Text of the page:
Zero Waste Scotland urges “beyond net zero” approach to tackle climate crisis

Written by: Maddie Ballard | Published:
The Scottish government has set a net zero target for Scotland of 2045

Scotland needs to go “beyond net zero” to combat the climate crisis, Zero Waste Scotland urged this week.

The Scottish government has committed to a net zero target for Scotland of 2045.

But Zero Waste Scotland said the target only deals with half of the country’s total carbon footprint, because it focuses almost exclusively on emissions generated within Scotland’s borders.

The target ignores the other 50% of emissions generated overseas to meet Scotland’s demand for products and materials, the circular economy organisation says.

At a conference on sustainability in the public sector at the Royal Bank of Scotland’s Edinburgh headquarters on Tuesday (4 February), Ian Gulland, chief executive of Zero Waste Scotland, said: “The Scottish government’s commitment to ending Scotland’s contribution to the [climate] crisis is a strong, welcome, and necessary goal.

“Targeting net zero is a fantastic start to help us get there, and Scotland’s net zero target is better than most because unlike other countries, it includes international transport emissions from flights and shipping. But net zero cannot be the end point.

“To play our full part in tackling climate change we now need to focus on the other half [of emissions] too – all the emissions created overseas from the imports which feed our huge consumption habit.

“We need to switch to a circular economy which places value on the wellbeing of people and planet alike by eliminating waste and the harmful emissions it creates.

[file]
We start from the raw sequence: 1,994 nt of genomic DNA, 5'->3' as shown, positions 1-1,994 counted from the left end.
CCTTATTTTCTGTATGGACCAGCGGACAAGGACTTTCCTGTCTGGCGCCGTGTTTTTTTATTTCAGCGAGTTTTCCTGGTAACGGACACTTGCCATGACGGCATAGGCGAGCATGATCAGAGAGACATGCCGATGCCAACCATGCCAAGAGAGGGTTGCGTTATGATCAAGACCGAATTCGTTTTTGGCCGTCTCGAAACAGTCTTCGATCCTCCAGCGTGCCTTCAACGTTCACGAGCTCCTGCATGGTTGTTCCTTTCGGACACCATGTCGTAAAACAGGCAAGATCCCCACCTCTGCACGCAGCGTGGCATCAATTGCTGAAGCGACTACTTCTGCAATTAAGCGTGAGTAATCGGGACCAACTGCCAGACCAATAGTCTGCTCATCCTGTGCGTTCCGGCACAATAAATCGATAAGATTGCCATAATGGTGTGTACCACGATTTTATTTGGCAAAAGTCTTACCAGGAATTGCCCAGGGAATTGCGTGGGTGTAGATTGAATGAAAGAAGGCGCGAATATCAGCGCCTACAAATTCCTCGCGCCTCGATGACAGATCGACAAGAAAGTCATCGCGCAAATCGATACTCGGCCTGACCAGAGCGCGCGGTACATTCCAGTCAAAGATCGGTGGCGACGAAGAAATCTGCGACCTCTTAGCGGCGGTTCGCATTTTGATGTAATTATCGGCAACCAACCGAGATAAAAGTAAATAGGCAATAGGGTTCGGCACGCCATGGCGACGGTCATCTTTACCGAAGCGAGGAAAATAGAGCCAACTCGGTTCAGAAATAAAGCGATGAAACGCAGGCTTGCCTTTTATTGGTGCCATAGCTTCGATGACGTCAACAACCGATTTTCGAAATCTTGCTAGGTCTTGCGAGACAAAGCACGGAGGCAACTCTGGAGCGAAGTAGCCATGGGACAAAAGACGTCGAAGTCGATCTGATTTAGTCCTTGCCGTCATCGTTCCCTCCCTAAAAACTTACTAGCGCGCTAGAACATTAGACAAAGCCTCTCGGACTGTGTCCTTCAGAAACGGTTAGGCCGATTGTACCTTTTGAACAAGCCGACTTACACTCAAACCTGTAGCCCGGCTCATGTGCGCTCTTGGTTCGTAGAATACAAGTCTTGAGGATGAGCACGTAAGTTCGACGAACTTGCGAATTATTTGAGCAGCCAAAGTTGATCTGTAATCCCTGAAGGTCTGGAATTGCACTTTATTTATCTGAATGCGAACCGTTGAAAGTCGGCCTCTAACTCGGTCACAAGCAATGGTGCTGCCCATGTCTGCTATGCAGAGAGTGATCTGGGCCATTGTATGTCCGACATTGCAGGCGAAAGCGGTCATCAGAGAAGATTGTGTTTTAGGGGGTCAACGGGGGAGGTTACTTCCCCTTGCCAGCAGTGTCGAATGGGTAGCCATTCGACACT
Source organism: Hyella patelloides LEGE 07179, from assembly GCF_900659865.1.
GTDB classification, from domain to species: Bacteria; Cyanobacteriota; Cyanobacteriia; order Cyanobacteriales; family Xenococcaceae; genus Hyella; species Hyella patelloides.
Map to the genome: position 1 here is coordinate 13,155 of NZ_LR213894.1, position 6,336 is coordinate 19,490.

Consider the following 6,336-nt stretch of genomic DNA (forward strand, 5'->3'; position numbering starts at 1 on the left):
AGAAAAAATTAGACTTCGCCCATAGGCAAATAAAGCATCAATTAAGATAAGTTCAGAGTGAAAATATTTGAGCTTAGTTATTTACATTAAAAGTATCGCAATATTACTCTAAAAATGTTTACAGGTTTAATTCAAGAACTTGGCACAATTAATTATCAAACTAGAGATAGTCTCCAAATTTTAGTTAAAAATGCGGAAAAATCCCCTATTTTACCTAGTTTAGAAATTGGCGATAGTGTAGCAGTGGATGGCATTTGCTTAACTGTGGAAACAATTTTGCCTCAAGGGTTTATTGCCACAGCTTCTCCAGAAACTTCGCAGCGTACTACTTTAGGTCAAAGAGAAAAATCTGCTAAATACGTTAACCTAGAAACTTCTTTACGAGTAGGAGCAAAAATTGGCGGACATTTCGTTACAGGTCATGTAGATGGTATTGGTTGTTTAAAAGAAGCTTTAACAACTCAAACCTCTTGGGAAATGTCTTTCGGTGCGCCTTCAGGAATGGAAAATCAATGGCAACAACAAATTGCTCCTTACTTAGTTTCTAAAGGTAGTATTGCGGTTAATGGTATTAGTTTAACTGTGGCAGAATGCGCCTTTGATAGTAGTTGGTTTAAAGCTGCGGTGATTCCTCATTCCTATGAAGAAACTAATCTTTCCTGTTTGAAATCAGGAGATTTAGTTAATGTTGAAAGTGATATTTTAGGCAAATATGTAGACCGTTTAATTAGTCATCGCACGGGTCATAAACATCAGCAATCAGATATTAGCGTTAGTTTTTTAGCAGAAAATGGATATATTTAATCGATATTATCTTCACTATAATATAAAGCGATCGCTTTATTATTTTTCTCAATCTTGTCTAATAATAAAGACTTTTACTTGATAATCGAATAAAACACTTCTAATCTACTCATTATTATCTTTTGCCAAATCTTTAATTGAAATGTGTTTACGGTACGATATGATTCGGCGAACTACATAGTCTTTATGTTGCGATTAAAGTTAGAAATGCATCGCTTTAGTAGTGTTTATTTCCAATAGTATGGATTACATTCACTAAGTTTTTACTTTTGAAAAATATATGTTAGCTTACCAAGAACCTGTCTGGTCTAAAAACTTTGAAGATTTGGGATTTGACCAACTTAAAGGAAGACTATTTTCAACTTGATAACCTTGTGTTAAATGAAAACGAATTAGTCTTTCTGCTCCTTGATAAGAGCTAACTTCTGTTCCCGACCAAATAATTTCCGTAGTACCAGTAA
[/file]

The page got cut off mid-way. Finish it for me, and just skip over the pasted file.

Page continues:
“A circular economy keeps our limited resources in a ‘loop’ of use, maximising value and minimising waste and emissions by reducing, reusing, repairing, remaking, and finally recycling everything we use.

“This will significantly cut our unsustainable demand for new materials and products, including carbon-intensive imports.”

He noted that opportunities to scale up the circular economy were rife.

Zero Waste Scotland already works with several ‘circular’ firms in Scotland, such as Glasgow-based EGG Lighting, which leases light fixtures as a service rather than a product to buy, and East Kilbride firm Re-Tek, which leases refurbished computer equipment.

Gulland urged the public sector to go circular too, adding: “Scotland’s public sector spends around £11b each year on goods and services – or about 10% of our nation’s entire GDP.

“That gives public sector organisations vast influence on how the whole nation does business.

“You are uniquely placed to decide and transform the way Scotland demands and uses products and services.”

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